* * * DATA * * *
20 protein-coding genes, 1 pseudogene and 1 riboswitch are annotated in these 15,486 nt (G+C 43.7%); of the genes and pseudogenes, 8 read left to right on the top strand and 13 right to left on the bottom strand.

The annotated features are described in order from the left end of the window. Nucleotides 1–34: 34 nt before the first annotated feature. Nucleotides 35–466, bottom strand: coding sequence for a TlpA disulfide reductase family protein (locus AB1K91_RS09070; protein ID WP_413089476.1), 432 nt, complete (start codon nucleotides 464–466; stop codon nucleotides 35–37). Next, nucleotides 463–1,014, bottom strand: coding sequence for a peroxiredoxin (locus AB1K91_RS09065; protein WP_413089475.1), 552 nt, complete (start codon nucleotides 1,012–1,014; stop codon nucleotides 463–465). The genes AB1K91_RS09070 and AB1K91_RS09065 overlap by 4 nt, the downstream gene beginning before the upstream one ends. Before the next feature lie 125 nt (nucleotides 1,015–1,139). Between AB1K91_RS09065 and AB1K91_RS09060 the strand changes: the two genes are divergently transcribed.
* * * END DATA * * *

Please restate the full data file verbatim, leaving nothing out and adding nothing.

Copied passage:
20 protein-coding genes, 1 pseudogene and 1 riboswitch are annotated in these 15,486 nt (G+C 43.7%); of the genes and pseudogenes, 8 read left to right on the top strand and 13 right to left on the bottom strand.

The annotated features are described in order from the left end of the window. Nucleotides 1–34: 34 nt before the first annotated feature. Nucleotides 35–466, bottom strand: coding sequence for a TlpA disulfide reductase family protein (locus AB1K91_RS09070; protein ID WP_413089476.1), 432 nt, complete (start codon nucleotides 464–466; stop codon nucleotides 35–37). Next, nucleotides 463–1,014, bottom strand: coding sequence for a peroxiredoxin (locus AB1K91_RS09065; protein WP_413089475.1), 552 nt, complete (start codon nucleotides 1,012–1,014; stop codon nucleotides 463–465). The genes AB1K91_RS09070 and AB1K91_RS09065 overlap by 4 nt, the downstream gene beginning before the upstream one ends. Before the next feature lie 125 nt (nucleotides 1,015–1,139). Between AB1K91_RS09065 and AB1K91_RS09060 the strand changes: the two genes are divergently transcribed.